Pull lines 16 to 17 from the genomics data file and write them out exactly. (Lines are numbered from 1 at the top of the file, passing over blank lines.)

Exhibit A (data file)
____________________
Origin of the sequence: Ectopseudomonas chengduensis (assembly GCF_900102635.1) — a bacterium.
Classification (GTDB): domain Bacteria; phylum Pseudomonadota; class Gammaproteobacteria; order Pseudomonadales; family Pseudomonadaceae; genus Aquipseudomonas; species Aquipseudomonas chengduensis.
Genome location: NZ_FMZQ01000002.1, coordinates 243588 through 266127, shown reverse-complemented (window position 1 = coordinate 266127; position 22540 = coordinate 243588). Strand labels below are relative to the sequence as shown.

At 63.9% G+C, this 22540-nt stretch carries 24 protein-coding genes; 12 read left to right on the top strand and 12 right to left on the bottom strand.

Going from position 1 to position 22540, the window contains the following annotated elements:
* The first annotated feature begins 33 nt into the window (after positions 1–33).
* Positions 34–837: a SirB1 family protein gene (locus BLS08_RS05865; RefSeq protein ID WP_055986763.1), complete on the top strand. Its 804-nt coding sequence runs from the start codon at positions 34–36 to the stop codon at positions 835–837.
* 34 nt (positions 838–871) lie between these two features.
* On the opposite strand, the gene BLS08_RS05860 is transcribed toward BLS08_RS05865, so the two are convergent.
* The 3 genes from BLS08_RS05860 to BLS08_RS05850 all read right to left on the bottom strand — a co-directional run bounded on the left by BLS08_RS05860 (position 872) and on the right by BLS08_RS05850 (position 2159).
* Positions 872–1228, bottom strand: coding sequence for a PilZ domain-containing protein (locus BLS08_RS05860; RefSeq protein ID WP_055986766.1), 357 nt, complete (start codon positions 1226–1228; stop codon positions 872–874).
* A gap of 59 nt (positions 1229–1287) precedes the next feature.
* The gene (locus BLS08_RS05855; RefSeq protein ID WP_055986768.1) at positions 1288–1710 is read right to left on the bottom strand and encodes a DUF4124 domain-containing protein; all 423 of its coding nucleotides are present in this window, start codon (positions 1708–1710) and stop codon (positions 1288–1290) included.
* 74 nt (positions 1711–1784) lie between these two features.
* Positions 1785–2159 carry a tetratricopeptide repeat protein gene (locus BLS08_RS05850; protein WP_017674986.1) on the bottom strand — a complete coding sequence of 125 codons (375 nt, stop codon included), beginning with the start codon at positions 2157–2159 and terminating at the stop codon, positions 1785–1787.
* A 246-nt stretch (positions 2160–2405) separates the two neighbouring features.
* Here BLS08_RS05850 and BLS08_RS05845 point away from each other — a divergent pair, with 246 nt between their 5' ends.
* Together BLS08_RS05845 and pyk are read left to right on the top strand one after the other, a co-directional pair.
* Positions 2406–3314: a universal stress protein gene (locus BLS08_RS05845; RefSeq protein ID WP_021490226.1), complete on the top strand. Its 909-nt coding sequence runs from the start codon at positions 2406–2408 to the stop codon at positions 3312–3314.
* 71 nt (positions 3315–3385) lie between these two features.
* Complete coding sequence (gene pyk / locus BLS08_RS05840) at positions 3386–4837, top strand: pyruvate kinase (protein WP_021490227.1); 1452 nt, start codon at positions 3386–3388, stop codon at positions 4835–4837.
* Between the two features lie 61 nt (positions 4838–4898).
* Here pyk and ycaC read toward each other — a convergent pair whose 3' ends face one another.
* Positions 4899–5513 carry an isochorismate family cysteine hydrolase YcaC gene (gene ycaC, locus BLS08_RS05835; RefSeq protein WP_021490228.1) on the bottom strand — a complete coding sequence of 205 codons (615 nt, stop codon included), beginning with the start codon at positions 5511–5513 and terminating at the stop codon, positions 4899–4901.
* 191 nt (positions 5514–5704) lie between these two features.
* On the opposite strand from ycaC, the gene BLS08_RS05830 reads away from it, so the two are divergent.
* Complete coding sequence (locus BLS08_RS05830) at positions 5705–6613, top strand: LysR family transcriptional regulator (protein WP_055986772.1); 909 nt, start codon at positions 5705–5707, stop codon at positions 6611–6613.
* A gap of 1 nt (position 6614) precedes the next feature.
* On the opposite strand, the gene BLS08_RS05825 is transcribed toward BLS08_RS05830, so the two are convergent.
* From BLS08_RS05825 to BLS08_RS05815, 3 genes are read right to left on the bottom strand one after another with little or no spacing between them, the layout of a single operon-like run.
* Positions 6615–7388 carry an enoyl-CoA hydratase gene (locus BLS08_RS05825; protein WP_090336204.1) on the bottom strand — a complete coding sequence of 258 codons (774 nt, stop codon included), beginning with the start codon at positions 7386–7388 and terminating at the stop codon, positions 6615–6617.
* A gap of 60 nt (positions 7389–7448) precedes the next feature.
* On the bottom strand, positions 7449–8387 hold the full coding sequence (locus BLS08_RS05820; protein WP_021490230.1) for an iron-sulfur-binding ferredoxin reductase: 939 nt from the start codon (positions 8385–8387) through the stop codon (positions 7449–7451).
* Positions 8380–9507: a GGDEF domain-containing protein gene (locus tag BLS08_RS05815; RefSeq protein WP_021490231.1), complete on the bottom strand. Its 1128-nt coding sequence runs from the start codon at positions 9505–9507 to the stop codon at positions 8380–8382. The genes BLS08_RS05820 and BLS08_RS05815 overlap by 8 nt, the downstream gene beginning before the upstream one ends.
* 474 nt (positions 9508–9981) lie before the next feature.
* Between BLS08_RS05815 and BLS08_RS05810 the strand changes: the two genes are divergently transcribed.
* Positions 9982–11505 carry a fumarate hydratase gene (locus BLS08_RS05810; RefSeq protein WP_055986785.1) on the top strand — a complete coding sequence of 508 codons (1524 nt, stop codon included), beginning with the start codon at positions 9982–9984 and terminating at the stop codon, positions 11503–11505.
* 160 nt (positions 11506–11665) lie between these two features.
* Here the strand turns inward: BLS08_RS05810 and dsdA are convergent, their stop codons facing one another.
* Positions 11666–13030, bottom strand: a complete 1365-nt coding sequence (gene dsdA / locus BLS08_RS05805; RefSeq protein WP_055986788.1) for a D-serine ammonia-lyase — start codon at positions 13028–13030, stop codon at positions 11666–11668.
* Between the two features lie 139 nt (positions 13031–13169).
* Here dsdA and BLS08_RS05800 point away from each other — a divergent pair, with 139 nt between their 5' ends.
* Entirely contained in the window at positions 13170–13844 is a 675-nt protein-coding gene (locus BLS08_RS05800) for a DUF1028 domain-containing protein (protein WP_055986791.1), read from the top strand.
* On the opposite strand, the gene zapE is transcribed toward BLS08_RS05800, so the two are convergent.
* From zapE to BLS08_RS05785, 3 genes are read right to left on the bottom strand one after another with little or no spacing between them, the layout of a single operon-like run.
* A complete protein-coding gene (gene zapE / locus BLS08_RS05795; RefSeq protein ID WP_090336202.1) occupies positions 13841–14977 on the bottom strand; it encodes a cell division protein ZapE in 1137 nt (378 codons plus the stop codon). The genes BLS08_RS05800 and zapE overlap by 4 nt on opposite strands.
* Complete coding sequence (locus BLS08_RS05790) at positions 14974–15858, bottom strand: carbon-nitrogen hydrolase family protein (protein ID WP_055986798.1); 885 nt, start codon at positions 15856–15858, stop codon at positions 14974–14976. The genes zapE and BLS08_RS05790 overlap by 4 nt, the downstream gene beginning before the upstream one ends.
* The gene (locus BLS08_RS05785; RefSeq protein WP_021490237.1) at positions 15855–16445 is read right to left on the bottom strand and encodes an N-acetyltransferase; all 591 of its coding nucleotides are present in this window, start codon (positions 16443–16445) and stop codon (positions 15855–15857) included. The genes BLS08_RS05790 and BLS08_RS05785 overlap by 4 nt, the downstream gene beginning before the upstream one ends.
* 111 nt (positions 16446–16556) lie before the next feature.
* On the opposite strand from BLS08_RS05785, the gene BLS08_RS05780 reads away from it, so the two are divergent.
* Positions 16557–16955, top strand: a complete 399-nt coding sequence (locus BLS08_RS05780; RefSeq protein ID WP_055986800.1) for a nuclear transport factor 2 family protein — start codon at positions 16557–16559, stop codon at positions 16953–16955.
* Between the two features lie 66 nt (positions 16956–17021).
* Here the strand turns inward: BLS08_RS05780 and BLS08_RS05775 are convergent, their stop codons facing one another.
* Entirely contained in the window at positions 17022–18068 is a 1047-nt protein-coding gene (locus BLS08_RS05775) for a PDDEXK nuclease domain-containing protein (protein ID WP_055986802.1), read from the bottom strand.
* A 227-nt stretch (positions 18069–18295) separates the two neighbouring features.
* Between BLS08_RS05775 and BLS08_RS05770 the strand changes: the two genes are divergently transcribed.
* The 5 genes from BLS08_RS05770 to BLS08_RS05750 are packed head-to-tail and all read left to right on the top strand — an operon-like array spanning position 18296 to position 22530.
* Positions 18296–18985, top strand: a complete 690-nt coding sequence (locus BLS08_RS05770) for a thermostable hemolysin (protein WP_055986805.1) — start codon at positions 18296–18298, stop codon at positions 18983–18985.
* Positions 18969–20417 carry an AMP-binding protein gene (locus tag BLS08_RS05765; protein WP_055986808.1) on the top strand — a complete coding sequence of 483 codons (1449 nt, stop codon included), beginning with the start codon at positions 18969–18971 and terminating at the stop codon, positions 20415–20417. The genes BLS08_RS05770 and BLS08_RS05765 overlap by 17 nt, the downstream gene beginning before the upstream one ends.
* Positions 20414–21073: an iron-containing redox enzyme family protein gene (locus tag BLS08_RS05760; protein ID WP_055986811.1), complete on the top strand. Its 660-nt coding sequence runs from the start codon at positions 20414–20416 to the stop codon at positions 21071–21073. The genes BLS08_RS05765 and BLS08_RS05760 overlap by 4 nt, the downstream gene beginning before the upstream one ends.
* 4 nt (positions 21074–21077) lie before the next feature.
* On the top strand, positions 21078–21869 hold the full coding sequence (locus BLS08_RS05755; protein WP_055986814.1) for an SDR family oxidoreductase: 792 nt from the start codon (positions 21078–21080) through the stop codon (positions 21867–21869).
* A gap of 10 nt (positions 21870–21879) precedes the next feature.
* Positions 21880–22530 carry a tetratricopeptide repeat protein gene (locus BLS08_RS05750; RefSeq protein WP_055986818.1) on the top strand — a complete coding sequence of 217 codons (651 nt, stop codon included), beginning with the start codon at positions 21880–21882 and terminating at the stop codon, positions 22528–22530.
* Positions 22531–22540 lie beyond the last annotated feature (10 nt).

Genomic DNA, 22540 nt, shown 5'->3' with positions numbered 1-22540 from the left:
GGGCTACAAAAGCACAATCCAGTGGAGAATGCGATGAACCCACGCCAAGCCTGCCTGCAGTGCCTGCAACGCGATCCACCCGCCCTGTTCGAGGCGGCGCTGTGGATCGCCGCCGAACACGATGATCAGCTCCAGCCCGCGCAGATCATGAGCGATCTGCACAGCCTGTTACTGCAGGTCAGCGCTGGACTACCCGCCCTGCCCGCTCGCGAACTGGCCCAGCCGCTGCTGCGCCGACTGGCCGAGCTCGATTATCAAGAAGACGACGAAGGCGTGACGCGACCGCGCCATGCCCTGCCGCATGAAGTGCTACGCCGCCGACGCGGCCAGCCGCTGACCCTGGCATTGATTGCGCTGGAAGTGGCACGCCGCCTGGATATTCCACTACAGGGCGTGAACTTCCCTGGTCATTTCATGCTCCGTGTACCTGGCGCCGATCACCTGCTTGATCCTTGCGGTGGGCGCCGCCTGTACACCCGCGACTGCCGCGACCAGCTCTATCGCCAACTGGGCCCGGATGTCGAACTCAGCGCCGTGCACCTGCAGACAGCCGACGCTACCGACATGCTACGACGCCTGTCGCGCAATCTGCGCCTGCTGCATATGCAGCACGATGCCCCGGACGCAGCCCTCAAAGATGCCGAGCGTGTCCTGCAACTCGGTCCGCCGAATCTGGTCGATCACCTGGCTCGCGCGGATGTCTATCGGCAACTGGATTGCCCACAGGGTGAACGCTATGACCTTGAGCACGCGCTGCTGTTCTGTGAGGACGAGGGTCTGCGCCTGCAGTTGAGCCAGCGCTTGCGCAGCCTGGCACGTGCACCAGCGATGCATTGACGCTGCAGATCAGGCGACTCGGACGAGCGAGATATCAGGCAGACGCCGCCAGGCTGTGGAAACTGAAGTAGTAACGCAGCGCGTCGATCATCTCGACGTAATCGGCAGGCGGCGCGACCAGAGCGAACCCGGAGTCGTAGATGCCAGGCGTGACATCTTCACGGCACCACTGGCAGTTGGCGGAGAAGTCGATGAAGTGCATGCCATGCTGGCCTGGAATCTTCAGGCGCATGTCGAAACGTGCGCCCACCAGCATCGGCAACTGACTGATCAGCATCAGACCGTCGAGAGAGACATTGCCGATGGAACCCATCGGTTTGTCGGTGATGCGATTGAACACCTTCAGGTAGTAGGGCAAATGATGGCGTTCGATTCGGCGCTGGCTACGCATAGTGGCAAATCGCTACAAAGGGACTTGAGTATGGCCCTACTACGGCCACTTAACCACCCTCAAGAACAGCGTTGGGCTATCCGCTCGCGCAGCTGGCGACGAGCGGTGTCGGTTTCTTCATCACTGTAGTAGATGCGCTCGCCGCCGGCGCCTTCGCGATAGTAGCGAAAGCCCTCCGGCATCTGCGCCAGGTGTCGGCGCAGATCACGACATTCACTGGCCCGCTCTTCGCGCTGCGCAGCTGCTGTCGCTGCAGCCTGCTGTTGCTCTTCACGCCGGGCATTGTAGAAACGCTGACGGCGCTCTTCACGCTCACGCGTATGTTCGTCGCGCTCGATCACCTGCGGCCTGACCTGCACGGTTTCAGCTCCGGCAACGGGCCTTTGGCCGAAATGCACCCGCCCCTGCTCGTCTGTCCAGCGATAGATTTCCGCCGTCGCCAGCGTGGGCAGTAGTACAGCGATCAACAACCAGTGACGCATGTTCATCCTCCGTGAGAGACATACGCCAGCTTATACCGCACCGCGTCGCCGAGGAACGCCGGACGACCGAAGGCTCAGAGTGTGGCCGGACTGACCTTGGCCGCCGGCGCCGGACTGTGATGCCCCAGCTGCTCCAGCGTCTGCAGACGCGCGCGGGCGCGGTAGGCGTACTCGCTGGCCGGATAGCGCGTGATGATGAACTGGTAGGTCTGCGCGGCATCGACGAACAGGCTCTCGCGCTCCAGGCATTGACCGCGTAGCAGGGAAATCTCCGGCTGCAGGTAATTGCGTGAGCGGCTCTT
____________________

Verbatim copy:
* A 246-nt stretch (positions 2160–2405) separates the two neighbouring features.
* Here BLS08_RS05850 and BLS08_RS05845 point away from each other — a divergent pair, with 246 nt between their 5' ends.